At its meeting on Jan. 22, the Rockville Centre Board of Education finalized a $45.9 million bond proposal that, if approved, would fund improvements and renovations throughout the district. The measure will be put to a public vote on March 19.
According to the district’s preliminary calculations, the bond would cost the average homeowner just under $200 a year over its 30-year life.
“This process does not end here,” said school board Vice President Mark Masin. “This is only the end of phase one. Everybody has a daunting test in front of them to come up with a successful bond vote, and it is incumbent upon all of us who supported the bond to take this and to have our friends and relatives understand what is in it, understand how it affects them and understand how it affects the bottom line. The bottom line is the kids who are coming through our district every day.”
Among the cuts made before the bond was approved was $750,000 that would have been used to purchase a house adjacent to South Side High School. Administrators wanted to use the house to expand the district’s special education program, but its owners decided they no longer wanted to sell.
A plan to add air conditioning to assembly spaces in the high school and middle school, at a cost of $1.16 million, was also eliminated from the proposal, though it still includes $2.4 million in funding for air conditioning in assembly areas in the elementary schools and all district classrooms.
The bond would cover improvements at every school in the district, with the majority of the money going to the high school. More than half of the bond — $26.3 million — would fund the construction of a two-story addition to the high school. It also includes more than $2.7 million to add artificial turf, lighting and new bleachers to the high school athletic fields.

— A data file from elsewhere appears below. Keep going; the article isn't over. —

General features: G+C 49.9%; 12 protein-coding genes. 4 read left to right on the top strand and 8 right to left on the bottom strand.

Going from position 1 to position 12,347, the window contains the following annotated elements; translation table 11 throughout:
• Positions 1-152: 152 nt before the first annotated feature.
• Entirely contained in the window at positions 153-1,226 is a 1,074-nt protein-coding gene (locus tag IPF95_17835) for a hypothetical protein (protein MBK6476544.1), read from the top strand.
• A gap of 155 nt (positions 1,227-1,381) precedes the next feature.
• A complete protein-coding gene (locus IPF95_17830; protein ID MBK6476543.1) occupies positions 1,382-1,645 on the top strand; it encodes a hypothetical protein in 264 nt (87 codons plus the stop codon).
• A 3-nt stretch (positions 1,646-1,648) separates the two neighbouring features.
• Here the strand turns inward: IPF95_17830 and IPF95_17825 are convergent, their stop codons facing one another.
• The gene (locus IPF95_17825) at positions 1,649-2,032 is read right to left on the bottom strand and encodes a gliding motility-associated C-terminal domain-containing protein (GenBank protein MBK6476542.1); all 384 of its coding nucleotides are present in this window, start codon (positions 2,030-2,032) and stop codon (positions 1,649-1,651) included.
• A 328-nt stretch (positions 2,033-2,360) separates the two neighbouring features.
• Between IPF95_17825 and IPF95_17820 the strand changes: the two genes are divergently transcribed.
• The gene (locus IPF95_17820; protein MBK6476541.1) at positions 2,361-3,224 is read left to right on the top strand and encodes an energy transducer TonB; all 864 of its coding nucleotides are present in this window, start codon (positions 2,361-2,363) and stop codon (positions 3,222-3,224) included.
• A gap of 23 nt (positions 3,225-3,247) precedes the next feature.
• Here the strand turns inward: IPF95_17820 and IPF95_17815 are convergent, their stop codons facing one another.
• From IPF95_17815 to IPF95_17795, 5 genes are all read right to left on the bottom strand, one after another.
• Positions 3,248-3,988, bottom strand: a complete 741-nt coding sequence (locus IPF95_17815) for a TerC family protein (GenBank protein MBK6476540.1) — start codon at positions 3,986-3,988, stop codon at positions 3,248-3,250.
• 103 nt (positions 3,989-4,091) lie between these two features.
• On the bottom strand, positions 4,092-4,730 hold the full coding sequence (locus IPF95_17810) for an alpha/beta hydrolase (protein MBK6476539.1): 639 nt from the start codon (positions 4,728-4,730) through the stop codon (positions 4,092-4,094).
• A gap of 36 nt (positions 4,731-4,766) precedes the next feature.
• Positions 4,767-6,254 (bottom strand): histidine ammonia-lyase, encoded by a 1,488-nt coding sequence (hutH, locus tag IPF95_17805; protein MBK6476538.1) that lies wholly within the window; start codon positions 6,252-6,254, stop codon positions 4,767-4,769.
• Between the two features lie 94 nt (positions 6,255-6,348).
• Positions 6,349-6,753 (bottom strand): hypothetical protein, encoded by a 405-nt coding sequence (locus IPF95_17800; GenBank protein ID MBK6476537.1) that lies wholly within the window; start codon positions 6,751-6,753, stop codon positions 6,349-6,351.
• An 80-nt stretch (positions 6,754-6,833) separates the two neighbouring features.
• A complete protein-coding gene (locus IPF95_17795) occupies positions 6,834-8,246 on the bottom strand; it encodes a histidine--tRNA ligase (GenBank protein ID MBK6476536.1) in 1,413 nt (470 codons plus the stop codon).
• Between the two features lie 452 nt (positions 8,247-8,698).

Carol Roseto, the district’s athletic director, said that the turf field would help save the district money and increase safety for athletes. “I have varsity lacrosse teams that practice on the parking lots sometimes, and we have to go out of the town and rent fields because we don’t have space,” Roseto said, explaining that the high school has only 1½ fields. “So the turf would simply make us able to stagger practices, in addition to having home games. One field with turf and lights doubles our practice ability.”
Roseto explained that because artificial turf doesn’t need the same maintenance as grass and because rain doesn’t affect it, teams could use it more often for practice and games without being concerned about damage.
“We have hills and valleys in those fields that can’t be repaired because there’s never a downtime,” Roseto said of the existing fields. “You really need to leave these fields without being touched for six months, and we can’t do that.”